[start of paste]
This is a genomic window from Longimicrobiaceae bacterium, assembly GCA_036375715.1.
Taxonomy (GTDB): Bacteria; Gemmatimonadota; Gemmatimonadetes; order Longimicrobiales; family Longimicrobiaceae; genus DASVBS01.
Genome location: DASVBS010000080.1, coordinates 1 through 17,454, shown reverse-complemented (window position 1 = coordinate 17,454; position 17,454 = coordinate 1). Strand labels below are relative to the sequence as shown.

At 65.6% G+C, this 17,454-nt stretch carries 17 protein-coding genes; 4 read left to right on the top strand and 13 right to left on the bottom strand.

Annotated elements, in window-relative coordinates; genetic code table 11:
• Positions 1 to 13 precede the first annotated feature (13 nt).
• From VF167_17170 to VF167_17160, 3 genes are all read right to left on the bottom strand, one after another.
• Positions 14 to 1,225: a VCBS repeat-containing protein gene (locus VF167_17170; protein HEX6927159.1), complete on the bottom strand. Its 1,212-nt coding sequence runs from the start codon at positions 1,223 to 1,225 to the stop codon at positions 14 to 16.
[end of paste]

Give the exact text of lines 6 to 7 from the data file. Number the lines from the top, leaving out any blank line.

• Positions 1 to 13 precede the first annotated feature (13 nt).
• From VF167_17170 to VF167_17160, 3 genes are all read right to left on the bottom strand, one after another.